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Samantha Lynn




05 Mar 1996


Hey guys I'm Samantha. Repubulican, Sapiosexual. Female.  i love helping people out, and i belive natural beauty is better than fake beauty. <3

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moosamanthamoo asked:

16 Jan 2012


I am having trouble with my eating habbits. After everytime i eat, i feel an intense urge to run And i do. And when i run i feel like nothing else matters. but lately, i havent been eating much, and still, i have been feeling like i am big. No, big isnt the word for it. How do i continue doing what i love without going through anorexia?



melolinzjinglix says:

Posted on 16 Jan 2012

I suggest seeking professional help, talk to your parents/gaurdians about it. A good idea is to keep a diary of how your feeling, really try and work out why your feeling this way. Hope this helps xox


jackie_walsh says:

Posted on 16 Jan 2012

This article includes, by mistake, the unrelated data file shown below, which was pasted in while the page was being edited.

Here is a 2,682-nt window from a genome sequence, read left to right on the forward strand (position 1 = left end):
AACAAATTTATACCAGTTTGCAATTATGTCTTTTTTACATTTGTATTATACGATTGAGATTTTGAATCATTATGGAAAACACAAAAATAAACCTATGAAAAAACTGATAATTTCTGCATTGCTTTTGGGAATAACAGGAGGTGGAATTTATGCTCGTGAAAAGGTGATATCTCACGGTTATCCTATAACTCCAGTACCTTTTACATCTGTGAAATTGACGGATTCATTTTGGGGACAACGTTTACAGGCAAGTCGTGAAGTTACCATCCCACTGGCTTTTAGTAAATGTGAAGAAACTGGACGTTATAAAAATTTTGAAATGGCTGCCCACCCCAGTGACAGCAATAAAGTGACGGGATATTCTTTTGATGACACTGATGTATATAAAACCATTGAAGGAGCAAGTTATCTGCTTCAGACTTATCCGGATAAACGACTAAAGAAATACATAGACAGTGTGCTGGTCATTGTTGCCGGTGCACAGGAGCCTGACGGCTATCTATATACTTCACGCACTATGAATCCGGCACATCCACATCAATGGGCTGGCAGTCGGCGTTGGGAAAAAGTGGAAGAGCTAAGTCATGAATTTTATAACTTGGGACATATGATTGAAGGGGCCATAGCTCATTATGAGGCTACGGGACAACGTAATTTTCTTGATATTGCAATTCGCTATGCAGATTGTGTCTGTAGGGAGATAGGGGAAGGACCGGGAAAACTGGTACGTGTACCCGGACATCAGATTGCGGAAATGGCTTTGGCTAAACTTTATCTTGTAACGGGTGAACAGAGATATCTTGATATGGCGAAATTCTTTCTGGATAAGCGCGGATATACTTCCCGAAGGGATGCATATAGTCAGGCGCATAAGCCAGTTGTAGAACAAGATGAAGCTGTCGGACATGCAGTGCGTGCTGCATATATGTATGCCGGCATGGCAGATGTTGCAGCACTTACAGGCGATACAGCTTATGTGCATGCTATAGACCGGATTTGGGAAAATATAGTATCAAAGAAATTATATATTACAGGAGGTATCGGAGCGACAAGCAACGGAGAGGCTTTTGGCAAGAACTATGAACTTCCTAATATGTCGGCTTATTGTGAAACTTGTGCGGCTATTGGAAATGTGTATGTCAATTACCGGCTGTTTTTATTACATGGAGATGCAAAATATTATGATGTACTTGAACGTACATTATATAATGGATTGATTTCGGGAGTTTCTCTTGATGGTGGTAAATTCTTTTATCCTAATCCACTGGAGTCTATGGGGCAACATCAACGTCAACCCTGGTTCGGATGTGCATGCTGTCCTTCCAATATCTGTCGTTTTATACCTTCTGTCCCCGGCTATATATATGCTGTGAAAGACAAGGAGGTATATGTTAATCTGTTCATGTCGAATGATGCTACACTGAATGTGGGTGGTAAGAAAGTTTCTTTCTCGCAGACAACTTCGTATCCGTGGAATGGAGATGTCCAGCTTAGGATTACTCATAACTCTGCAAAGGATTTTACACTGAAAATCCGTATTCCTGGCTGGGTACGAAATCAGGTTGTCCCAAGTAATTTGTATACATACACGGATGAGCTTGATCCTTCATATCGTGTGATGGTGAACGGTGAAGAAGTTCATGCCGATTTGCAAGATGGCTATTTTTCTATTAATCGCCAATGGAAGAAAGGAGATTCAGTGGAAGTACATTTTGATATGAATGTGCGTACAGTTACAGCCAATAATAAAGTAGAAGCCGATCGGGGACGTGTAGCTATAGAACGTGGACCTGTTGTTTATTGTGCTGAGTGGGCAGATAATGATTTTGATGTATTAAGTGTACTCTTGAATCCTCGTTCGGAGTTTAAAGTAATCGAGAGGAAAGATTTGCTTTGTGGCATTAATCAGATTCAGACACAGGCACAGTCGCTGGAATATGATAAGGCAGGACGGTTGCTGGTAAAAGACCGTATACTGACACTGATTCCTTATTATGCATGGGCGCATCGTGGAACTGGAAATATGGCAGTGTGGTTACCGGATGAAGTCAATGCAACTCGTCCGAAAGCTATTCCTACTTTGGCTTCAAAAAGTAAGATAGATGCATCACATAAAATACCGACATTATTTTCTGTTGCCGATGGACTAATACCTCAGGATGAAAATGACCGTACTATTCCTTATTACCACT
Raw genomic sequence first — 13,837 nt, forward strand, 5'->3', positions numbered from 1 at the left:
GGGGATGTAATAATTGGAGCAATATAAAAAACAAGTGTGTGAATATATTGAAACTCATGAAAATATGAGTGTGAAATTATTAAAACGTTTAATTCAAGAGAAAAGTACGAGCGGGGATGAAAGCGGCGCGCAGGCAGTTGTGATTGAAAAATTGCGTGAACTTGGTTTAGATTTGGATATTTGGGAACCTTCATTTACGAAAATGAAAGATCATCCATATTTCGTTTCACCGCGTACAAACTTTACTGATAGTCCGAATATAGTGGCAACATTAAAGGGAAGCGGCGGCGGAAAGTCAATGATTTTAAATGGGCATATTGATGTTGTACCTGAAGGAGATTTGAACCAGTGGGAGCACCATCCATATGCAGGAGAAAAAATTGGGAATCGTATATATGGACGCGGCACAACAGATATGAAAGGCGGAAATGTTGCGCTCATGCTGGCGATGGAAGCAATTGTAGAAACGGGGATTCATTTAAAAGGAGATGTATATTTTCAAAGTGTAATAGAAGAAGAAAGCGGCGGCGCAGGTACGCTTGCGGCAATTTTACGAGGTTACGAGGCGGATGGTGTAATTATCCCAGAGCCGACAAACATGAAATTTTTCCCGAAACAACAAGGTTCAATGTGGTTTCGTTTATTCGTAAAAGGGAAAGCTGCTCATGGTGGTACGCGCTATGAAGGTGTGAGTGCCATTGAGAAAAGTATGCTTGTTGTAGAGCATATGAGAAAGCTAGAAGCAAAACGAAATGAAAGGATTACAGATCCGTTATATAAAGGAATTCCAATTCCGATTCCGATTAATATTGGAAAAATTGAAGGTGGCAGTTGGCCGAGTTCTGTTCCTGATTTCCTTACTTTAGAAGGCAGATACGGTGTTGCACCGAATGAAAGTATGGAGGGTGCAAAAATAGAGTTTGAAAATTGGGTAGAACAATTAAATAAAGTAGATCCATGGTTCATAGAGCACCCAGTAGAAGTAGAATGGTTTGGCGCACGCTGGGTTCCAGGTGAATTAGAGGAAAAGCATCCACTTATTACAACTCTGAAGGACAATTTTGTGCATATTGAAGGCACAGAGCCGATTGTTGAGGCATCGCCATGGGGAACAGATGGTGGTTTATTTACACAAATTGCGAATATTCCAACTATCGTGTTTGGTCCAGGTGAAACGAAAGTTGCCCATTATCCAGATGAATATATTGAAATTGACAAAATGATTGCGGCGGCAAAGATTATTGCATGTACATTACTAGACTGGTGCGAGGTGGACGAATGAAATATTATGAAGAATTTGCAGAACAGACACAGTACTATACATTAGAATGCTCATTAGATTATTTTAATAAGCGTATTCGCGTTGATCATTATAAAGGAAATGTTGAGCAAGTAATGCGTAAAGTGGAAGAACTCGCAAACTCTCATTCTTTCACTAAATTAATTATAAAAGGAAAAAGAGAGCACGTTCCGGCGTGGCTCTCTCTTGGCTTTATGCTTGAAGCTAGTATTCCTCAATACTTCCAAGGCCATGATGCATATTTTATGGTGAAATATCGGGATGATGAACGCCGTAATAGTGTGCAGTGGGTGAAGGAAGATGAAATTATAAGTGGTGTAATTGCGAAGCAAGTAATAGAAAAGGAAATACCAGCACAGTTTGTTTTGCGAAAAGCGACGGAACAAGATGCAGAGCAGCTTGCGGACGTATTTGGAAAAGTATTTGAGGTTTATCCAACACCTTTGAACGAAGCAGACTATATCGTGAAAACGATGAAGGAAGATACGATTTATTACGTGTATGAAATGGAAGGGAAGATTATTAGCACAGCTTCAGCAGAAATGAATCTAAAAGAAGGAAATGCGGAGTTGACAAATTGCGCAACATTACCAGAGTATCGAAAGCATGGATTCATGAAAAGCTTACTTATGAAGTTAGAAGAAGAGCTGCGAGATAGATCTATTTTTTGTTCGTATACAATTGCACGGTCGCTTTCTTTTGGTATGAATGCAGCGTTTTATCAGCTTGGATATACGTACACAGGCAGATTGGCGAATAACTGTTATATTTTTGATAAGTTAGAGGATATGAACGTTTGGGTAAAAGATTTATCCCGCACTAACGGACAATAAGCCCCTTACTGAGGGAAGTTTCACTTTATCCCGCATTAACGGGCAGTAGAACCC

One thing you might try is running BEFORE you eat. Exercising can stimulate your appetite. But you do have 2 be careful because everybody's always like "I'm so fat" and stuff when they're not. Thy're actually afraid 2 eat. So first thing to do look up one of the weight charts on the Internet (like the one below) and see what the weight range for your height is. Then try to keep your weight in that range or just under it. But if that doesn't work, please seek help from your parents or a doctor 'cause anorexia is serious


silence_ says:

Posted on 16 Jan 2012

I agree with jackie, and to add onto what he has said is more information on anorexia, which is the FEAR of gaining weight, which is why they don't eat, or binge-purge after eating only a little. It is not something you can just go through, it can turn into a life-long struggle and can lead to death :

The DSM-IV (Diagnostic and Statistical Manual, Volume 4) provides guidelines and criteria for mental disorders, for anorexia *IS* a mental disorder characterized by loss of appetite. In terms of mental eating disorders the DSM-IV provides diagnostic criteria for anorexia, bulimia and EDNOS (Eating Disorders Not Otherwise Specified). The criteria are as follows:

A. A refusal to maintain body weight at or above a minimally normal weight for age and height (e.g. weight loss leading to a maintenance of body weight less than 85% of that expected, or failure to make expected weight gain during period of growth, leading to body weight less than 85% of that expected).